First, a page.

March 04, 2015
By Timothy Haut.
The Passover of the Jews was near, and Jesus went up to Jerusalem. In the temple he found people selling cattle, sheep, and doves, and the money changers seated at their tables. Making a whip of cords, he drove all of them out of the temple, both the sheep and the cattle. He also poured out the coins of the money changers and overturned their tables. He told those who were selling the doves, "Take these things out of here! Stop making my Father's house a marketplace!" His disciples remembered that it was written, "Zeal for your house will consume me."
Mrs. Knight, my sixth grade teacher, gave me nightmares. She was an awesome presence, with bulging ink-black eyes, quivering jowls, and hair pulled back tight as if to accentuate her terrible countenance. She ruled over us from a desk on a platform in front of the room, under a mounted bald eagle that peered down over the class with a second set of all-seeing eyes. This teacher tolerated no nonsense. She marched up and down the rows of chairs while we did our work, slapping a ruler against the palm of her hand. Chewing gum discovered in a thoughtless mouth would be worn on one's nose the rest of the day. We feared every surprise handkerchief inspection and dreaded the long march to the rest room at the end of the hall to acquire paper towels to use as tissue. Most of us feared being called on to recite a memorized definition from the glossary of our English book, or to diagram a sentence on the blackboard as everyone watched.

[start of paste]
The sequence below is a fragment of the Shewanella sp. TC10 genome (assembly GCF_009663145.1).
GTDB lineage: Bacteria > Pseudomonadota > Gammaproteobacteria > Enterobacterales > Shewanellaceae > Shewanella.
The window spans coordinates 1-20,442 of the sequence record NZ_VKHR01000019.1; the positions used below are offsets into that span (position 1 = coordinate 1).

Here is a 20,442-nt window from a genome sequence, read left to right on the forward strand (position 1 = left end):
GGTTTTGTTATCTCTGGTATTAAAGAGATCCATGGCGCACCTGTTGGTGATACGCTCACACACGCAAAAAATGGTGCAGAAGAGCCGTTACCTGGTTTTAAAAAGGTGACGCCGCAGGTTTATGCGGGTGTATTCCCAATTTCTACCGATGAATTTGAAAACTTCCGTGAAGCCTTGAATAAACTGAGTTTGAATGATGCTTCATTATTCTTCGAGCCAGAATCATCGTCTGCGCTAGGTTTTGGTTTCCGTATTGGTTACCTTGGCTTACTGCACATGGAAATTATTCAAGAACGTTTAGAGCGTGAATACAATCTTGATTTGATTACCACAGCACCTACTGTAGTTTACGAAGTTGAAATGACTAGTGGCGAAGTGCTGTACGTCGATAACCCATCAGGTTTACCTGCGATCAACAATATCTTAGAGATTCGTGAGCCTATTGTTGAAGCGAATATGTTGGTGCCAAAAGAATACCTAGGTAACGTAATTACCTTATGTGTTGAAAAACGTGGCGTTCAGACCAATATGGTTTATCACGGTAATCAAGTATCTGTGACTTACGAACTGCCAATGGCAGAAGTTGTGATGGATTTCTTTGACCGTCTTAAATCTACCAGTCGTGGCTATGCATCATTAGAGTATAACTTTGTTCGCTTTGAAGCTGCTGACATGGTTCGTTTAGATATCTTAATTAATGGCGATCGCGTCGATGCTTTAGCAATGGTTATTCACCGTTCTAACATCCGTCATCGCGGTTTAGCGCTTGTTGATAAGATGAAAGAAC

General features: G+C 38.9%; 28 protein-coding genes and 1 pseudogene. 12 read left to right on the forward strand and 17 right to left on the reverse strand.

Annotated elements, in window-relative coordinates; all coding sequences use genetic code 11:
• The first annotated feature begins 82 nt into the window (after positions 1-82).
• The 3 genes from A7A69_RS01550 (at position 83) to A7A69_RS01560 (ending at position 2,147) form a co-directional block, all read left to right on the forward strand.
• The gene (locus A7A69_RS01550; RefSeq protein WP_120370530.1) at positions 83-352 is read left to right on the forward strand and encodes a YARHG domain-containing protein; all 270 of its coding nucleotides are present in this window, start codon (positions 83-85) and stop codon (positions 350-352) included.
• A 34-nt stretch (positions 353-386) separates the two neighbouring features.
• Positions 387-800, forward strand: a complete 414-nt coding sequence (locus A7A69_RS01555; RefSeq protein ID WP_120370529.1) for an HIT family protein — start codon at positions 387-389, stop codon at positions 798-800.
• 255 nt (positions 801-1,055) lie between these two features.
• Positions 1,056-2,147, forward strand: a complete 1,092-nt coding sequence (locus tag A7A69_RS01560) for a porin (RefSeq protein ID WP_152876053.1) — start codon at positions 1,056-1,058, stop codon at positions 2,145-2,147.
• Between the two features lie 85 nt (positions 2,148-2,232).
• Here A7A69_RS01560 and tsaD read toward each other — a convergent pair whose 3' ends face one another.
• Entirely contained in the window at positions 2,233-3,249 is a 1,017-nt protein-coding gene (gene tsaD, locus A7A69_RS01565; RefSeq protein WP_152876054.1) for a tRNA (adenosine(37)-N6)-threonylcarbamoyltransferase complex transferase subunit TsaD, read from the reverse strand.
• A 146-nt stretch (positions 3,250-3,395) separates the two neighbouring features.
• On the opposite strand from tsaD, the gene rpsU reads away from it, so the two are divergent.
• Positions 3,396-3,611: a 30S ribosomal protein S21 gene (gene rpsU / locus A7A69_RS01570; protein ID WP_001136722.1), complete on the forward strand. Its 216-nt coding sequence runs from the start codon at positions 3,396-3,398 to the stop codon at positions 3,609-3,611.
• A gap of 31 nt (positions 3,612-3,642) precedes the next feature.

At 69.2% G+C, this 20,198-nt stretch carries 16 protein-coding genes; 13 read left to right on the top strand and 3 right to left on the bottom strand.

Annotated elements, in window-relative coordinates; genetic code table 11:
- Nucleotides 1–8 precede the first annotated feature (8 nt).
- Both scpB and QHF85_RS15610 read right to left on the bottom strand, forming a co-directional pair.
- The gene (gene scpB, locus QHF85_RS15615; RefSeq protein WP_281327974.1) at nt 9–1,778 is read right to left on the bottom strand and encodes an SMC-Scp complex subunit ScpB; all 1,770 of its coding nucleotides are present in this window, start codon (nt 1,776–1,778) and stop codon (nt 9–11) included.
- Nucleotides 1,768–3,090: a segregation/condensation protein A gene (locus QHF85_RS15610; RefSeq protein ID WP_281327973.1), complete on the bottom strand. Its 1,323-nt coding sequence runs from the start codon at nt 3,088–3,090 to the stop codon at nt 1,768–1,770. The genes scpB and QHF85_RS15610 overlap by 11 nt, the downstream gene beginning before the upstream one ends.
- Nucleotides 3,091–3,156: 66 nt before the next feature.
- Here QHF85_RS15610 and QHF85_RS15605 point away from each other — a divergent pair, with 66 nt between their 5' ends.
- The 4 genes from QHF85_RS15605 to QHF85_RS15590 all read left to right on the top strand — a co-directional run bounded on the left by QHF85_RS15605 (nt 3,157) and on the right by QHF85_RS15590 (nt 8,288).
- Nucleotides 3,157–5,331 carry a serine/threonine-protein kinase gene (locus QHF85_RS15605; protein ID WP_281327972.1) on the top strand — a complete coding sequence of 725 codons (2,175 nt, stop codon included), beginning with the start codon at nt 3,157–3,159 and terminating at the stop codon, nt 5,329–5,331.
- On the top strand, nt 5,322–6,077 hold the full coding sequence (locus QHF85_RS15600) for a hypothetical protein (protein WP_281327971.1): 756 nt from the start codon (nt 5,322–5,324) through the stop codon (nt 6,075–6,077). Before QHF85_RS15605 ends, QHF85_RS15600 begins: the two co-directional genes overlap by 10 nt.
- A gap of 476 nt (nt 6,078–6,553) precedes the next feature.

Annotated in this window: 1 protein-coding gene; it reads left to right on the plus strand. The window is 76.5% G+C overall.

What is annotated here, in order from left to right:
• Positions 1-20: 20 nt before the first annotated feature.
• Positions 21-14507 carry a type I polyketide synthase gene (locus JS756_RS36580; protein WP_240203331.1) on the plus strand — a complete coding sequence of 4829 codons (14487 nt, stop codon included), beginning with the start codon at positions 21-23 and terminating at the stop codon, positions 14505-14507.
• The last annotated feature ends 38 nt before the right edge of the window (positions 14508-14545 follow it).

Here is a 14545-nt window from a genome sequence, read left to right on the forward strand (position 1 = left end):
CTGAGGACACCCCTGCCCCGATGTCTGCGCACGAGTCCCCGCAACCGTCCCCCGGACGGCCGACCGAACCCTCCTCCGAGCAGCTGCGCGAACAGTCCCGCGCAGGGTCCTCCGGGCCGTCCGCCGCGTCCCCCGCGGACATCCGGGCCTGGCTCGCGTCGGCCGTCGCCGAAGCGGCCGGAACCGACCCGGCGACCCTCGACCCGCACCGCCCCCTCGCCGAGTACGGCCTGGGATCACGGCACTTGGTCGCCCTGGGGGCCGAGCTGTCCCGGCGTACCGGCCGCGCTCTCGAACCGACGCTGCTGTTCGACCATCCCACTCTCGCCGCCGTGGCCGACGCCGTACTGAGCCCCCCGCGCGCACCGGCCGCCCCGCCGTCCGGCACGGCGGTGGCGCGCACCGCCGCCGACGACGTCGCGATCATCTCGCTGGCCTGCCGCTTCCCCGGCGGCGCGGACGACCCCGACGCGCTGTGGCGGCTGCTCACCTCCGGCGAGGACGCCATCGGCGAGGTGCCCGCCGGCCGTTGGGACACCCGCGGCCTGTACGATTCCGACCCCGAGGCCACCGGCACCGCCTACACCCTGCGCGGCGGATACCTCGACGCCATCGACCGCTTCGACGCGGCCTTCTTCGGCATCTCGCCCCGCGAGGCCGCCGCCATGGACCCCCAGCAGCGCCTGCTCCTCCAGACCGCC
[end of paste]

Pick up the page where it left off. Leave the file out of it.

One day, near the end of that long-ago year, we held a school dance. Mrs. Knight surprised us by stepping out onto the floor in our midst to share a long, slow, lovely dance with our gym teacher. A smile lit her face, and a surprising grace carried her around the floor.
Many years later I attended a reception on the occasion of Mrs. Knight's retirement, and I was amazed at how small she was, how kind her welcome. Hundreds of her former students attended, all to testify to how her class had changed their lives. She confessed that all she wanted was for her students to strive for excellence, to acquire an appreciation for knowledge and skill. She would not allow us to settle for anything less than the best we could be. It could be said that "zeal for her house consumed her."
She was Jesus, I think. Driven by love, she fulfilled a covenant of perfection, embodied the commandments that would make us all better, perhaps even make the world better. We trembled at such a master, honored her. But then - ah, the dancing!
Holy God, we have erred and strayed from your ways like lost sheep - or silly students. Thank you for expecting glory from us, for demanding that we be as good as you made us to be. But once in a while, show us the joy in your zeal. Dance with us! Amen.
Spirited Wednesday: March 04, 2015 , by Timothy Haut.